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Friday, 8 February, 2002, 09:47 GMT
Mexican 'prisoner of conscience' freed
A Mexican military policeman in Chiapas
Gallardo: "Army must come under democratic control"
A Mexican general jailed in 1993 after calling for investigations into military human rights abuses has been freed by presidential order.

General Jose Francisco Gallardo, who had been serving a 28-year sentence for embezzlement, had been adopted by the human rights group Amnesty International as a prisoner of conscience.


The army has been an untouchable power throughout its life and absolute power corrupts absolutely

General Jose Francisco Gallardo
He hugged his eight-year-old daughter, born three weeks after he began his jail sentence, as he left the prison close to Mexico City.

"This is a victory but this is just part of our struggle," he said.

"The army has been an untouchable power throughout its life and absolute power corrupts absolutely. It must come under democratic control," he said.

Mexican Interior Minister Santiago Creel said President Fox had decided to reduce the sentence being served to eight years, meaning he was free to leave.

"Now we can hold our head up high and face the world and say that the protection and defence of human rights are promoted in Mexico," said Mr Creel.

Threat of legal action

Pressure for General Gallardo's release had been mounting for several months.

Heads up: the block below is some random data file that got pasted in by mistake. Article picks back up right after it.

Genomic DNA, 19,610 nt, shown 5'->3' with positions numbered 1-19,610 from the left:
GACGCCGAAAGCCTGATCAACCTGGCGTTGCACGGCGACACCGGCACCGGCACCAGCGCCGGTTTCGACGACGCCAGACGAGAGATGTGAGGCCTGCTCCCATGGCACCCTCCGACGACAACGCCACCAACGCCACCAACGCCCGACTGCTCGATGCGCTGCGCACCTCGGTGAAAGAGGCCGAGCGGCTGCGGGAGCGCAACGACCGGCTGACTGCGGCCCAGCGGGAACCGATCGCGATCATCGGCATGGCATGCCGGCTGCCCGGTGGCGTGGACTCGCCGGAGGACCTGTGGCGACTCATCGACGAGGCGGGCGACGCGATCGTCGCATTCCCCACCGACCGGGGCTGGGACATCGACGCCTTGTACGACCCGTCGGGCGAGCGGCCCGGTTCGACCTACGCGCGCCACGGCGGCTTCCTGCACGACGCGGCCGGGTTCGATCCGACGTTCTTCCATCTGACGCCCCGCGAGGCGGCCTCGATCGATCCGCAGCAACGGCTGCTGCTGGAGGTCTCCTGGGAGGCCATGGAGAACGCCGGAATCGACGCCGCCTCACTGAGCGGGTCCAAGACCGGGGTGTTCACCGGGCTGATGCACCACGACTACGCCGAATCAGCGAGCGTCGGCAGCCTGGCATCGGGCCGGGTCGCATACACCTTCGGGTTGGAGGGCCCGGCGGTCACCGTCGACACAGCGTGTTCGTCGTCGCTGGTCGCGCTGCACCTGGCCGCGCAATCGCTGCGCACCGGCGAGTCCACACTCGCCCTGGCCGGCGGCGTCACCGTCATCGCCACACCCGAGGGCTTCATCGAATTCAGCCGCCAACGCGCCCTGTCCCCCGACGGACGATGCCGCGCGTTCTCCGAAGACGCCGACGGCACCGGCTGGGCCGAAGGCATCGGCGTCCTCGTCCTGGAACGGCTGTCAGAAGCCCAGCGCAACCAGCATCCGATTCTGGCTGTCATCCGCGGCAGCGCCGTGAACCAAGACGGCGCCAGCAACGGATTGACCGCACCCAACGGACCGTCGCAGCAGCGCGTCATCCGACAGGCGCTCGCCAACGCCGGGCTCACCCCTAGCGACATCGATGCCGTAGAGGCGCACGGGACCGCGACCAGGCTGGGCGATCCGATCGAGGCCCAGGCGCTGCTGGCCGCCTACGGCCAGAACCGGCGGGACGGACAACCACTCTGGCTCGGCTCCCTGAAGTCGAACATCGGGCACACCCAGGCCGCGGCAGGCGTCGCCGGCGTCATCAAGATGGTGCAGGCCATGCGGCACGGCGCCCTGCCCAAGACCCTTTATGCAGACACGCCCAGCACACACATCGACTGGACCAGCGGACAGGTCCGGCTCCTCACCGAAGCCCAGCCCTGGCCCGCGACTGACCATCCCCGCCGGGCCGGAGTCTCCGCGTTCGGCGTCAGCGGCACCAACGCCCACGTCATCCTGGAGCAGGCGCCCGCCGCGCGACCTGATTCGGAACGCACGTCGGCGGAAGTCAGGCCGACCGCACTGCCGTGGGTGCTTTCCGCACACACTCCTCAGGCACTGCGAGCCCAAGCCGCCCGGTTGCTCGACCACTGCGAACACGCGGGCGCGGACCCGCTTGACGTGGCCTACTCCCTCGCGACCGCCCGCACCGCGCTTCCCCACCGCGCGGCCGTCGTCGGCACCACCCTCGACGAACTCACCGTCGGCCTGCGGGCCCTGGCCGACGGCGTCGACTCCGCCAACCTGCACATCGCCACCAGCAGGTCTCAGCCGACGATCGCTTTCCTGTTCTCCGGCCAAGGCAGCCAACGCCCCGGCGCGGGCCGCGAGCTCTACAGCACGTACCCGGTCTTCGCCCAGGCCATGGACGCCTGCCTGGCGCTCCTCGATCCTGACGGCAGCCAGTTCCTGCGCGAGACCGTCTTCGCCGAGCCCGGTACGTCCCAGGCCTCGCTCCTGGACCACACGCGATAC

Mexican President Vincente Fox
Fox has recently released two jailed environmentalists
A number of deadlines set by human rights organisations had come and gone and President Vicente Fox's government was under threat of being taken to the Inter-American Court of Human Rights over the issue.

When the general was sentenced he repeatedly stated that his military superiors had invented the charges to silence him after he had called for an ombudsman to look into human rights abuses by the army.

General Gallardo had previously rejected informal offers of a presidential pardon, insisting he would accept nothing less than formal recognition of his innocence.

The BBC's Nick Miles in Mexico City says the move shows the government intends to send a clear signal that it is prepared to deal with alleged injustices of the past.

Authoritarian legacy

President Fox came to power just over a year ago promising to look into human rights abuses committed during the 70-year rule of the Institutional Revolutionary Party.

In November he bowed to international pressure on another high-profile human rights case by releasing from prison two peasant farmers who led an environmentalist campaign against illegal logging.

Human rights groups have welcomed the news of the latest release, but our correspondent says they are expected to call for further moves to address Mexico's legacy of authoritarian rule.

See also:

09 Nov 01 | Americas
Mexico releases environmentalists
19 May 01 | Americas
Mexico moves to end police torture
31 Jan 02 | Americas
Mexican massacre inquiry ordered
28 Nov 01 | Americas
Mexico sets up human rights probe
28 Nov 99 | Americas
Mexico criticised over human rights
01 Dec 00 | Americas
Vicente Fox: The road ahead
01 Dec 00 | Americas
Profile: Vicente Fox
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